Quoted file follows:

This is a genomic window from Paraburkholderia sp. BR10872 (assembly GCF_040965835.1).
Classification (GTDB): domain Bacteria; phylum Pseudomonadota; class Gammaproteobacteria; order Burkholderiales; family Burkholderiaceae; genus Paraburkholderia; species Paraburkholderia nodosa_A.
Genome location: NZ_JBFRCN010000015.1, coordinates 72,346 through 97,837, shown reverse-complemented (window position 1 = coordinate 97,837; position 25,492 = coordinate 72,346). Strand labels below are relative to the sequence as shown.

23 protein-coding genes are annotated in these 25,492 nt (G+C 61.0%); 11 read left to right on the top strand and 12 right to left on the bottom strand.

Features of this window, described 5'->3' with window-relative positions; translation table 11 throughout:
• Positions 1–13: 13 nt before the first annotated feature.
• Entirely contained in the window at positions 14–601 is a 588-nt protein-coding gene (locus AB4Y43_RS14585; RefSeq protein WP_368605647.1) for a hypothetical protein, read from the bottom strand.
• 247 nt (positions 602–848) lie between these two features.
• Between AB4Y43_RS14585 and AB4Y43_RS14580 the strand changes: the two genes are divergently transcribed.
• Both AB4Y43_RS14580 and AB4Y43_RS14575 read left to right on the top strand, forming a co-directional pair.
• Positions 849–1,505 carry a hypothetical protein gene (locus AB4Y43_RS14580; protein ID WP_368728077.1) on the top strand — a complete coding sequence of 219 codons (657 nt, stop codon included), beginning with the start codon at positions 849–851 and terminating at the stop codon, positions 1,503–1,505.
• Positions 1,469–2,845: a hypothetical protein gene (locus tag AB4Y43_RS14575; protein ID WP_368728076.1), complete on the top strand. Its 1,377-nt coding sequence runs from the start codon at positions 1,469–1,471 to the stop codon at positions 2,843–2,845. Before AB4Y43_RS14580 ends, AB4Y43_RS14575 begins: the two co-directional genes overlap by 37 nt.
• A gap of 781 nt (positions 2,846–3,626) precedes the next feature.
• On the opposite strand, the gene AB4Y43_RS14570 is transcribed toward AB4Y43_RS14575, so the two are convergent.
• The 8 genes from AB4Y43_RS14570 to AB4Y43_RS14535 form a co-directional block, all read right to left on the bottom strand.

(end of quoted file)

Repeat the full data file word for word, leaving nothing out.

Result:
This is a genomic window from Paraburkholderia sp. BR10872 (assembly GCF_040965835.1).
Classification (GTDB): domain Bacteria; phylum Pseudomonadota; class Gammaproteobacteria; order Burkholderiales; family Burkholderiaceae; genus Paraburkholderia; species Paraburkholderia nodosa_A.
Genome location: NZ_JBFRCN010000015.1, coordinates 72,346 through 97,837, shown reverse-complemented (window position 1 = coordinate 97,837; position 25,492 = coordinate 72,346). Strand labels below are relative to the sequence as shown.

23 protein-coding genes are annotated in these 25,492 nt (G+C 61.0%); 11 read left to right on the top strand and 12 right to left on the bottom strand.

Features of this window, described 5'->3' with window-relative positions; translation table 11 throughout:
• Positions 1–13: 13 nt before the first annotated feature.
• Entirely contained in the window at positions 14–601 is a 588-nt protein-coding gene (locus AB4Y43_RS14585; RefSeq protein WP_368605647.1) for a hypothetical protein, read from the bottom strand.
• 247 nt (positions 602–848) lie between these two features.
• Between AB4Y43_RS14585 and AB4Y43_RS14580 the strand changes: the two genes are divergently transcribed.
• Both AB4Y43_RS14580 and AB4Y43_RS14575 read left to right on the top strand, forming a co-directional pair.
• Positions 849–1,505 carry a hypothetical protein gene (locus AB4Y43_RS14580; protein ID WP_368728077.1) on the top strand — a complete coding sequence of 219 codons (657 nt, stop codon included), beginning with the start codon at positions 849–851 and terminating at the stop codon, positions 1,503–1,505.
• Positions 1,469–2,845: a hypothetical protein gene (locus tag AB4Y43_RS14575; protein ID WP_368728076.1), complete on the top strand. Its 1,377-nt coding sequence runs from the start codon at positions 1,469–1,471 to the stop codon at positions 2,843–2,845. Before AB4Y43_RS14580 ends, AB4Y43_RS14575 begins: the two co-directional genes overlap by 37 nt.
• A gap of 781 nt (positions 2,846–3,626) precedes the next feature.
• On the opposite strand, the gene AB4Y43_RS14570 is transcribed toward AB4Y43_RS14575, so the two are convergent.
• The 8 genes from AB4Y43_RS14570 to AB4Y43_RS14535 form a co-directional block, all read right to left on the bottom strand.